This is the News in Brief from the United Nations.
Hurricane Sally: ‘Historic, catastrophic flooding’ in southern US states
Although hurricane Sally has been downgraded to a tropical depression as it moves northeastwards across the US states of Alabama and Georgia, communities can still expect to suffer from “historic and catastrophic flooding”.
Citing authorities there, the UN World Meteorological Organization (WMO) warned that a “significant flood threat” would likely spread inland on Friday.
Along the central Gulf Coast, most river flooding “will crest” by the weekend, but rivers will remain elevated well into next week, according to the National Oceanic and Atmospheric Administration.
Sally has already produced up to 18 inches (or 457 millimetres) of rain.
Additional cloudbursts are forecast, bringing as much as 12 inches more rainfall (or 304 millimetres) on the US Gulf Coast, where Sally made landfall on Wednesday.
To date, hundreds of thousands of people were left without electricity and at least one person has been killed, according to reports.
Images from Pensacola city in Florida showed trees down, boats thrown about and streets flooded, with the water some 5.5 feet (1.6 metres) above sea level.
Rights violations continue in Burundi under new Government: UN report
To Burundi now, where UN-appointed investigators have issued fresh warnings about ongoing rights violations and impunity, since the death of former President Pierre Nkurunziza.
In a new report requested by the Human Rights Council, the Commission of Inquiry on Burundi said that there had been “little” in the way of “positive changes”, since President Evariste Ndayishimiye assumed office” in June.
Commission of Inquiry member Francoise Hampson described evidence of serious human rights violations during this year’s elections, including summary executions, torture and sexual violence.
“In recent weeks there have continued to be killings, there have continued to be arbitrary detentions and there have continued to be disappearances.
So it’s slightly surprising that it is continuing as it was even though elections have finished. And that is a matter of very grave concern.”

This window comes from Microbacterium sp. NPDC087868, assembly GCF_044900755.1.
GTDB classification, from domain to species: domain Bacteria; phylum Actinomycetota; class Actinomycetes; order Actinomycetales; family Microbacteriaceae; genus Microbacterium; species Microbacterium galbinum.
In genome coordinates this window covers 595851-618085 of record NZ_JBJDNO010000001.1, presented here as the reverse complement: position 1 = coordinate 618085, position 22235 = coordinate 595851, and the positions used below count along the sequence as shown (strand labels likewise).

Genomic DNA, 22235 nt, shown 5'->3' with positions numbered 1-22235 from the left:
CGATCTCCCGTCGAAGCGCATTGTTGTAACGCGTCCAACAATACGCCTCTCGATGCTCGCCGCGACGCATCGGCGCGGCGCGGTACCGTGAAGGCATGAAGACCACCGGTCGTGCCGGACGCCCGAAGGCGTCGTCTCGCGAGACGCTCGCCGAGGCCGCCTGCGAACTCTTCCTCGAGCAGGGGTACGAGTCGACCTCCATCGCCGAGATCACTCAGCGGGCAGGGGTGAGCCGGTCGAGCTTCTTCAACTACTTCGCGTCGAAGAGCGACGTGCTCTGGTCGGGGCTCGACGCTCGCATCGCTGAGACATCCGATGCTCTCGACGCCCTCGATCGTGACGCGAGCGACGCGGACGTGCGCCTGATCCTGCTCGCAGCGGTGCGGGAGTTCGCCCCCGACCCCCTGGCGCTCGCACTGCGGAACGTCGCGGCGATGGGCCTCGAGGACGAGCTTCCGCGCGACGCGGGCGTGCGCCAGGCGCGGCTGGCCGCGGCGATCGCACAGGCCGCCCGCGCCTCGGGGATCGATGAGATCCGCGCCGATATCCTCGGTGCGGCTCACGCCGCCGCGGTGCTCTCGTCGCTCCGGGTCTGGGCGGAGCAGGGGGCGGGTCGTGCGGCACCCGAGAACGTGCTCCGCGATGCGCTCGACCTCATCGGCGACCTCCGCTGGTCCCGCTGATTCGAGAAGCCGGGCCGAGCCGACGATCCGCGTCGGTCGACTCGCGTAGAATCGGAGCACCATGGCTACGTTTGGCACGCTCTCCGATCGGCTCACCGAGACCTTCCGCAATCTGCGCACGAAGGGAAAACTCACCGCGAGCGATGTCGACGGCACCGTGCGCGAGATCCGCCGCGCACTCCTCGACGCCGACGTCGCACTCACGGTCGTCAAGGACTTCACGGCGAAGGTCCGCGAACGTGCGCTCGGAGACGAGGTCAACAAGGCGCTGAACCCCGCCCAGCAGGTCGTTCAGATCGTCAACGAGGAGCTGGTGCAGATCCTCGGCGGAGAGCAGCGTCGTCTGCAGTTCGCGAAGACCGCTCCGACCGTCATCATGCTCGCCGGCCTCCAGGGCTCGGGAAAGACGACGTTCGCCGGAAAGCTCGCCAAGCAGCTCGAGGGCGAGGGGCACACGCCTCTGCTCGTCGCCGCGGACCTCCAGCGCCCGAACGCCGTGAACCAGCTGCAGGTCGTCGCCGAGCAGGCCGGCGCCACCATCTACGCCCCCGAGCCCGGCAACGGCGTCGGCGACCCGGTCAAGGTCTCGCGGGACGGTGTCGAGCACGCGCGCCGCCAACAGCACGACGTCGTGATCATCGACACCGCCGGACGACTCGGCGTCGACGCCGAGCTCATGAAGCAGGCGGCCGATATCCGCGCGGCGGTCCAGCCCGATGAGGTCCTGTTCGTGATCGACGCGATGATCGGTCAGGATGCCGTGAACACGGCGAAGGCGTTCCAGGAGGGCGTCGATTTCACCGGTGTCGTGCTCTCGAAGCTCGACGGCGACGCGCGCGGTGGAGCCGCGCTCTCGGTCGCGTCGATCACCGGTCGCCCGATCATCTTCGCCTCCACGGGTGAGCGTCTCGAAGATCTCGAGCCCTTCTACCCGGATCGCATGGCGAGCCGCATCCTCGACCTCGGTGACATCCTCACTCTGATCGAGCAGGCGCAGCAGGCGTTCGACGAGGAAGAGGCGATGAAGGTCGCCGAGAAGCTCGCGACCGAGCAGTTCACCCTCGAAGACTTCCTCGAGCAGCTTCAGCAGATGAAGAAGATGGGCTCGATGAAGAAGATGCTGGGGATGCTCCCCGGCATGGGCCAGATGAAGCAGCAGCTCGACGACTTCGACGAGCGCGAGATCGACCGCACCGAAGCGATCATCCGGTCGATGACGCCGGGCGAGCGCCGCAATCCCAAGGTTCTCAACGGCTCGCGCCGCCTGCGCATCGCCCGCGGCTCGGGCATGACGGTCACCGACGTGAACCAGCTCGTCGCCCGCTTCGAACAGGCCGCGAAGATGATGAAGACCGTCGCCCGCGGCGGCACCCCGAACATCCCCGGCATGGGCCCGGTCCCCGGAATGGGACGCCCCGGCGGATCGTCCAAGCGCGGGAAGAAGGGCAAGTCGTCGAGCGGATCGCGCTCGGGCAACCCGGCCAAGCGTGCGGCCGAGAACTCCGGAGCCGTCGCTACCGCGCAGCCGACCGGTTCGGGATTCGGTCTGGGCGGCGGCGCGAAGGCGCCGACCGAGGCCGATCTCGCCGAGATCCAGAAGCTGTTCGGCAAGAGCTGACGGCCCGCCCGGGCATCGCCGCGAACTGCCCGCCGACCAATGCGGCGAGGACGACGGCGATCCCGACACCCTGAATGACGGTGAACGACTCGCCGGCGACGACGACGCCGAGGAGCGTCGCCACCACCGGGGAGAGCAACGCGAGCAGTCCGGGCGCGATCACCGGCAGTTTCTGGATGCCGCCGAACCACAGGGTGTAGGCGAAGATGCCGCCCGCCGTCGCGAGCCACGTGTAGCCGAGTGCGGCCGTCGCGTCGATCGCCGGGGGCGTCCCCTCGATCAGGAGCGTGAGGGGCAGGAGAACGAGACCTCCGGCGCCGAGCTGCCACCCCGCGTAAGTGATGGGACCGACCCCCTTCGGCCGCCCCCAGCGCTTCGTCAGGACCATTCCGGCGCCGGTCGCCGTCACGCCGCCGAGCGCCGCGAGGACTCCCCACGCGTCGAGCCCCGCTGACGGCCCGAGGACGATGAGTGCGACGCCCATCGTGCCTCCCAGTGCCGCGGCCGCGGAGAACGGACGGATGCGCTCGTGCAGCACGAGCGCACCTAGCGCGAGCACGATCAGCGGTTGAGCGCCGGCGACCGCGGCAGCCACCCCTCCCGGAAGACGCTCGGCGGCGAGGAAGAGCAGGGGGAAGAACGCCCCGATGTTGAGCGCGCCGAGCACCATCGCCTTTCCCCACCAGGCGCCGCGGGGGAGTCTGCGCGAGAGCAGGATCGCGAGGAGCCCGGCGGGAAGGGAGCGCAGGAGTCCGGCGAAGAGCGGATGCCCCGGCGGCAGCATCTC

In a virtual press conference, Commission of Inquiry chairperson Doudou Diene warned that policy shifts, appointments, and public statements by the new Government showed “more cause for concern and warning, than promise”.
This was because key positions in the new Government included individuals who had been identified as having committed previous rights violations.
In addition, the majority of new appointments were from the military, Mr Diene added, while there continued to be no way to bring violators to account inside the country.
The report will be presented to the Human Rights Council next Wednesday.
Historic UN Summit brings leaders together in first virtual General Assembly
Finally, on the 75th anniversary of the UN and with the COVID-19 pandemic still unfolding, the Organization has for the first time brought world leaders together for the start of an unprecedented and mostly-virtual General Assembly, to push for action and solutions to the global crisis.
The high-level event follows a warning from Secretary-General António Guterres that the outbreak remains “out of control” – and that once a safe vaccine is created, it should be available to everyone as a “global good”.
According to the World Health Organization, nearly one million people have died from the virus, with the Americas worst affected.
The customary General Debate beginning on Tuesday 22 September is an opportunity to watch and listen to what dozens of Heads of State have to say about the coronavirus and other challenges their countries face.
But other events will also highlight action and solutions that are needed to secure healthy, peaceful and prosperous lives for all.
This includes an opportunity for Member States to recommit to meaningful international cooperation at an event on Monday.
A pledge is needed, the UN believes, to bring about a global ceasefire, tackle climate change and transition to a zero-carbon economy, among other urgent challenges.
To follow the events as they are broadcast live, go to webtv.un.org.
Daniel Johnson, UN News